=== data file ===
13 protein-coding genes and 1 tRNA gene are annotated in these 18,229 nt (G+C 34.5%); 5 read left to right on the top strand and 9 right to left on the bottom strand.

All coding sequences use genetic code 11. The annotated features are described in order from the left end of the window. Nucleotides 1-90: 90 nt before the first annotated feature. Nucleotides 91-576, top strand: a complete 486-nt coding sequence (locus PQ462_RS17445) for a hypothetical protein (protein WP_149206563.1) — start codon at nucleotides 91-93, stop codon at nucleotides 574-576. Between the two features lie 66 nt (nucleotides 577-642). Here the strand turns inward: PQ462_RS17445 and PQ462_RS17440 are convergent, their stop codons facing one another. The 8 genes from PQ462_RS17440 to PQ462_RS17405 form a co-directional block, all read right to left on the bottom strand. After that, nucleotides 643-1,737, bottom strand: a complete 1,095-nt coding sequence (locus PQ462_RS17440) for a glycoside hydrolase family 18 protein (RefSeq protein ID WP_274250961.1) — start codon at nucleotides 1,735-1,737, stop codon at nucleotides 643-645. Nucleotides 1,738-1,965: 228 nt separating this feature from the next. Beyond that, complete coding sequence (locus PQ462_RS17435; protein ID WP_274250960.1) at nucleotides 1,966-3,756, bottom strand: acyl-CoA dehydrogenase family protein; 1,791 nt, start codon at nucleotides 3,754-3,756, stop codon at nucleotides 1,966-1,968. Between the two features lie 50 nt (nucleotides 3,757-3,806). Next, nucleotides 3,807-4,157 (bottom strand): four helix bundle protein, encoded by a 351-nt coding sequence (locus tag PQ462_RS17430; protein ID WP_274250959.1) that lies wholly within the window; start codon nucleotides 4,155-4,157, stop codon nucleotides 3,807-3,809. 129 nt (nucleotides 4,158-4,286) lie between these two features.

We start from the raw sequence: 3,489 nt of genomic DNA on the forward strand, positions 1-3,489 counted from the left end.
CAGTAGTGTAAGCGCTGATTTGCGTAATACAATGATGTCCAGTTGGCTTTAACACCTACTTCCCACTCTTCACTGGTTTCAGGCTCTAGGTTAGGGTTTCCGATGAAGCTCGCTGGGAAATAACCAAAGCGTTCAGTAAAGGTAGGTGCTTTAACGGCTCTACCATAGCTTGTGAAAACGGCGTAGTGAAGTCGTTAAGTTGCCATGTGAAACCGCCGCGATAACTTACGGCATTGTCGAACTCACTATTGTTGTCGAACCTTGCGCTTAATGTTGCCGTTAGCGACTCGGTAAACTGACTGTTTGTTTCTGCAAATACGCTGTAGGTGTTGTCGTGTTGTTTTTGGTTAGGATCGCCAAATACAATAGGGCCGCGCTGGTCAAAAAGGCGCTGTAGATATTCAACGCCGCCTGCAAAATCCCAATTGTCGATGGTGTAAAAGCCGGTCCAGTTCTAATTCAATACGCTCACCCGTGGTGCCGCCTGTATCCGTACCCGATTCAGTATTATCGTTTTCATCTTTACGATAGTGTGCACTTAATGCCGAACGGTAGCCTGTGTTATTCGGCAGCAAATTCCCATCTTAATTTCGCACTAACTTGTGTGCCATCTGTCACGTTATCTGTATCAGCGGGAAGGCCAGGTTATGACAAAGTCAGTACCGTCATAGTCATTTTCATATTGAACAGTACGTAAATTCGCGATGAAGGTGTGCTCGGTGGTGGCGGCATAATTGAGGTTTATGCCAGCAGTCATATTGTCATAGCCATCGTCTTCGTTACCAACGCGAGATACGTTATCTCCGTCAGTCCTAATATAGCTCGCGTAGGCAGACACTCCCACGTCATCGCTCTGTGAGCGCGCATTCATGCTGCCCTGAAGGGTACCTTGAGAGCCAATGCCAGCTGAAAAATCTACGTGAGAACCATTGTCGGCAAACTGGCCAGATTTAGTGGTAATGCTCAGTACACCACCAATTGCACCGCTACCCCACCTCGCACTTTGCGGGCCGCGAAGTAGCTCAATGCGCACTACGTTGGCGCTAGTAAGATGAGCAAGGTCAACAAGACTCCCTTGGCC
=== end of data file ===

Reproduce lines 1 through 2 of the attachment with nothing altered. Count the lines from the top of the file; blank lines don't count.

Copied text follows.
13 protein-coding genes and 1 tRNA gene are annotated in these 18,229 nt (G+C 34.5%); 5 read left to right on the top strand and 9 right to left on the bottom strand.

All coding sequences use genetic code 11. The annotated features are described in order from the left end of the window. Nucleotides 1-90: 90 nt before the first annotated feature. Nucleotides 91-576, top strand: a complete 486-nt coding sequence (locus PQ462_RS17445) for a hypothetical protein (protein WP_149206563.1) — start codon at nucleotides 91-93, stop codon at nucleotides 574-576. Between the two features lie 66 nt (nucleotides 577-642). Here the strand turns inward: PQ462_RS17445 and PQ462_RS17440 are convergent, their stop codons facing one another. The 8 genes from PQ462_RS17440 to PQ462_RS17405 form a co-directional block, all read right to left on the bottom strand. After that, nucleotides 643-1,737, bottom strand: a complete 1,095-nt coding sequence (locus PQ462_RS17440) for a glycoside hydrolase family 18 protein (RefSeq protein ID WP_274250961.1) — start codon at nucleotides 1,735-1,737, stop codon at nucleotides 643-645. Nucleotides 1,738-1,965: 228 nt separating this feature from the next. Beyond that, complete coding sequence (locus PQ462_RS17435; protein ID WP_274250960.1) at nucleotides 1,966-3,756, bottom strand: acyl-CoA dehydrogenase family protein; 1,791 nt, start codon at nucleotides 3,754-3,756, stop codon at nucleotides 1,966-1,968. Between the two features lie 50 nt (nucleotides 3,757-3,806). Next, nucleotides 3,807-4,157 (bottom strand): four helix bundle protein, encoded by a 351-nt coding sequence (locus tag PQ462_RS17430; protein ID WP_274250959.1) that lies wholly within the window; start codon nucleotides 4,155-4,157, stop codon nucleotides 3,807-3,809. 129 nt (nucleotides 4,158-4,286) lie between these two features.